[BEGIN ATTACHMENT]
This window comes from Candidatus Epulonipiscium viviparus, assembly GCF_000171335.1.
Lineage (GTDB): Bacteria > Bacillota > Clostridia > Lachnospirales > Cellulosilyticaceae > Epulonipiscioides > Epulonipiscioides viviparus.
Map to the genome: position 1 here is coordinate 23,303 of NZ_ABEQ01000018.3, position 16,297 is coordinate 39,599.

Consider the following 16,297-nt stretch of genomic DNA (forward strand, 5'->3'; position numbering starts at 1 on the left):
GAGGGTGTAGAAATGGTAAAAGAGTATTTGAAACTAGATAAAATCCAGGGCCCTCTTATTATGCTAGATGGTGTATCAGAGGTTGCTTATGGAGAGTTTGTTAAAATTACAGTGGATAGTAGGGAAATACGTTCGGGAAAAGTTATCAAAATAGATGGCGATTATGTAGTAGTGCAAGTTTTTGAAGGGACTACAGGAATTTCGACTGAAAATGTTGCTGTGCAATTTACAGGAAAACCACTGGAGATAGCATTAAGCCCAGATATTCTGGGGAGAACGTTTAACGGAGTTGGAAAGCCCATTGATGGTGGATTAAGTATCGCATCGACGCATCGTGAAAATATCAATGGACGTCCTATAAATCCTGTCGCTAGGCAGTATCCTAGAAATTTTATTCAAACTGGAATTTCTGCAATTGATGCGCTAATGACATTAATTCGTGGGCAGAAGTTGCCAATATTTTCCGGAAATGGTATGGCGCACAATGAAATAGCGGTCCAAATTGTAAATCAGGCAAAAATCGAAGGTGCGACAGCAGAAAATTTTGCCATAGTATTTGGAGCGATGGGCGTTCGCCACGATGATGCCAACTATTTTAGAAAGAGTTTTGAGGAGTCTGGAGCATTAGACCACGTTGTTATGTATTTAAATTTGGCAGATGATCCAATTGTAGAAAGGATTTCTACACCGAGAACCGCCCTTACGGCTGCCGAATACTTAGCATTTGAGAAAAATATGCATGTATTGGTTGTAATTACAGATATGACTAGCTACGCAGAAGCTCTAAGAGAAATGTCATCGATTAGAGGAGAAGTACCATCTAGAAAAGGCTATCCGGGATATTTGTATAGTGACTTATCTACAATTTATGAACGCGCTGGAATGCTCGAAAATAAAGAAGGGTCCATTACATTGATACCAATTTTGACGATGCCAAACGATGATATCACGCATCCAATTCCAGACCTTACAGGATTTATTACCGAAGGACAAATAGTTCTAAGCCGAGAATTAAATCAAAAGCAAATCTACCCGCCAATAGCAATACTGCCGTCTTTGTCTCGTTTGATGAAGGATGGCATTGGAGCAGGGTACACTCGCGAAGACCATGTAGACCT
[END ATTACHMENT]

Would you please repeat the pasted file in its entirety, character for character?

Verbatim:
This window comes from Candidatus Epulonipiscium viviparus, assembly GCF_000171335.1.
Lineage (GTDB): Bacteria > Bacillota > Clostridia > Lachnospirales > Cellulosilyticaceae > Epulonipiscioides > Epulonipiscioides viviparus.
Map to the genome: position 1 here is coordinate 23,303 of NZ_ABEQ01000018.3, position 16,297 is coordinate 39,599.

Consider the following 16,297-nt stretch of genomic DNA (forward strand, 5'->3'; position numbering starts at 1 on the left):
GAGGGTGTAGAAATGGTAAAAGAGTATTTGAAACTAGATAAAATCCAGGGCCCTCTTATTATGCTAGATGGTGTATCAGAGGTTGCTTATGGAGAGTTTGTTAAAATTACAGTGGATAGTAGGGAAATACGTTCGGGAAAAGTTATCAAAATAGATGGCGATTATGTAGTAGTGCAAGTTTTTGAAGGGACTACAGGAATTTCGACTGAAAATGTTGCTGTGCAATTTACAGGAAAACCACTGGAGATAGCATTAAGCCCAGATATTCTGGGGAGAACGTTTAACGGAGTTGGAAAGCCCATTGATGGTGGATTAAGTATCGCATCGACGCATCGTGAAAATATCAATGGACGTCCTATAAATCCTGTCGCTAGGCAGTATCCTAGAAATTTTATTCAAACTGGAATTTCTGCAATTGATGCGCTAATGACATTAATTCGTGGGCAGAAGTTGCCAATATTTTCCGGAAATGGTATGGCGCACAATGAAATAGCGGTCCAAATTGTAAATCAGGCAAAAATCGAAGGTGCGACAGCAGAAAATTTTGCCATAGTATTTGGAGCGATGGGCGTTCGCCACGATGATGCCAACTATTTTAGAAAGAGTTTTGAGGAGTCTGGAGCATTAGACCACGTTGTTATGTATTTAAATTTGGCAGATGATCCAATTGTAGAAAGGATTTCTACACCGAGAACCGCCCTTACGGCTGCCGAATACTTAGCATTTGAGAAAAATATGCATGTATTGGTTGTAATTACAGATATGACTAGCTACGCAGAAGCTCTAAGAGAAATGTCATCGATTAGAGGAGAAGTACCATCTAGAAAAGGCTATCCGGGATATTTGTATAGTGACTTATCTACAATTTATGAACGCGCTGGAATGCTCGAAAATAAAGAAGGGTCCATTACATTGATACCAATTTTGACGATGCCAAACGATGATATCACGCATCCAATTCCAGACCTTACAGGATTTATTACCGAAGGACAAATAGTTCTAAGCCGAGAATTAAATCAAAAGCAAATCTACCCGCCAATAGCAATACTGCCGTCTTTGTCTCGTTTGATGAAGGATGGCATTGGAGCAGGGTACACTCGCGAAGACCATGTAGACCT